Valerie Lovelace, chair of Maine Death with Dignity, will discuss the citizen initiative to place an assisted-dying statute on the 2019 ballot, at Rockland Unitarian Universalist Church, 345 Broadway, at 10 a.m. on Saturday, September 15, and at the library in Belfast on the same day, at 2 p.m. Guests will also have an opportunity to sign the death-with-dignity petition.

“It’s time Maine voters had their say, and for dying Mainers to have this end-of-life option,” Lovelace said. “This law is full of safeguards modeled after decades of successful implementation in other states.”

The proposed law would allow adult Maine residents who have had two physicians confirm a terminal diagnosis to receive prescription medication to end their lives in a peaceful and dignified manner at a time and place of their choosing. A similar law has been in place in Oregon since 1997. In 20 years of implementation, the law has been used sparingly — only 1,275 times, which represents fewer than 4 in 1,000 deaths in the state. A third of those who obtain a prescription opt not to use it. A recent study published in the New England Journal of Medicine has found that Oregon is one of the best places in America for end-of-life care, with more people using hospice and dying at home than elsewhere in the U.S.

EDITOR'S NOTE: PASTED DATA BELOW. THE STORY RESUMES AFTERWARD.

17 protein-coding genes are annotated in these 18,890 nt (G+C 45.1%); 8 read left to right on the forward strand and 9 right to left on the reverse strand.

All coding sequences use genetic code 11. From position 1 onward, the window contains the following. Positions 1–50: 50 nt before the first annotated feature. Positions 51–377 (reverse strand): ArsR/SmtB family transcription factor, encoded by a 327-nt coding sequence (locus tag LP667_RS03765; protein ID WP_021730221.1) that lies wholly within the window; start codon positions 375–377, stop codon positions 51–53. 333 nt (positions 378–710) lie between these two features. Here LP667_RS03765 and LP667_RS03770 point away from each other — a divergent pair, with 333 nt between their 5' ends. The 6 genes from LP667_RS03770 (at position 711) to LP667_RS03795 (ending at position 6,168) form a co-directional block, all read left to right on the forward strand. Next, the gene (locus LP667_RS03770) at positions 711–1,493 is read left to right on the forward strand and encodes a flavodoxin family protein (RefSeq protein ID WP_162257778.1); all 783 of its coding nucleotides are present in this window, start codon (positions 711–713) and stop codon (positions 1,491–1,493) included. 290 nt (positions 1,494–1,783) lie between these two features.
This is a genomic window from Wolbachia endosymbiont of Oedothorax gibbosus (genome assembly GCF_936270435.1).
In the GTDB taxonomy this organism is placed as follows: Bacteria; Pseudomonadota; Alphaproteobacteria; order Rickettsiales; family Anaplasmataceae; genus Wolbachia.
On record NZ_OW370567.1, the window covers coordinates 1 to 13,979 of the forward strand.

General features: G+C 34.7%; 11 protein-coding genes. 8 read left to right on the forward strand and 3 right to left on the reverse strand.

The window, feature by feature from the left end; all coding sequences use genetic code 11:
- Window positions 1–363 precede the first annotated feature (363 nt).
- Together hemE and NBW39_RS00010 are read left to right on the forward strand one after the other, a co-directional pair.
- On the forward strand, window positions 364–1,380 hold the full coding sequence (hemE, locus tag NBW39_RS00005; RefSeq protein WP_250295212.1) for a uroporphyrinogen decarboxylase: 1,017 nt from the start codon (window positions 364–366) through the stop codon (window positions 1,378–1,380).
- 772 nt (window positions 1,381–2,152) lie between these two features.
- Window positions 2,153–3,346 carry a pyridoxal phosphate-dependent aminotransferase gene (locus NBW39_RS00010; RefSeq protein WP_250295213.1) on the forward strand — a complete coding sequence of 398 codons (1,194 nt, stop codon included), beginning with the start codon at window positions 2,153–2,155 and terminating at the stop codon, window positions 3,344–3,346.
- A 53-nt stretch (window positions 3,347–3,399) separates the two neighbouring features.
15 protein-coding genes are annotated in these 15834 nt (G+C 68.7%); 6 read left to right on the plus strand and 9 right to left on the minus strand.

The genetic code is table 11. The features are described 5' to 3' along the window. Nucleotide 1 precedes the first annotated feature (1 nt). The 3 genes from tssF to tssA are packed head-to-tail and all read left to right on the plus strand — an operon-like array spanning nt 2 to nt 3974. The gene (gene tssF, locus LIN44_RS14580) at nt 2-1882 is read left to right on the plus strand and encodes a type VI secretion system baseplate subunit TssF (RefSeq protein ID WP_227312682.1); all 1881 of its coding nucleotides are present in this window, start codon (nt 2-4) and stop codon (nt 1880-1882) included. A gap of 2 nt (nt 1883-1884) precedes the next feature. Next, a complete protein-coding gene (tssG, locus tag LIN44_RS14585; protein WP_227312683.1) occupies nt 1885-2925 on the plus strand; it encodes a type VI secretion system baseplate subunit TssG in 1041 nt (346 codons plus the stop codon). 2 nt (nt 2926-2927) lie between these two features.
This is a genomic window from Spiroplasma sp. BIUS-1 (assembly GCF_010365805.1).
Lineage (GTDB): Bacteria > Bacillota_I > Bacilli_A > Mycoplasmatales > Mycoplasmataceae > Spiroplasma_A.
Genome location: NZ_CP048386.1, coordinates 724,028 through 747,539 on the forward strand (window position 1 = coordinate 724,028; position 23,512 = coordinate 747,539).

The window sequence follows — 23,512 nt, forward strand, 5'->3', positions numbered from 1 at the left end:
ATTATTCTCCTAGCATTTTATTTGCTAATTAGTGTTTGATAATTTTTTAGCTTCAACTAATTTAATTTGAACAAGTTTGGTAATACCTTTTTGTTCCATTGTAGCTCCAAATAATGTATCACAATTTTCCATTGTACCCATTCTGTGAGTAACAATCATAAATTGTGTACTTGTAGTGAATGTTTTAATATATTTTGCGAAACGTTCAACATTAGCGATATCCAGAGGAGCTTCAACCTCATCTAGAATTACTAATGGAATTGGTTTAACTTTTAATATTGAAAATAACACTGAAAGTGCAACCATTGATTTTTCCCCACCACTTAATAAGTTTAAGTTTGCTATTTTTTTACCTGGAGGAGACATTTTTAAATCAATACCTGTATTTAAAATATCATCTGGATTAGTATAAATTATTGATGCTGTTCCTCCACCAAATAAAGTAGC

Maine Death with Dignity is a political action committee working to expand the rights of terminally ill patients to hasten their death with legally obtained prescription medication. The committee is working to pass an assisted-dying statute in the state of Maine through the 2019 ballot. For more information, visit www.MaineDeathwithDignity.org.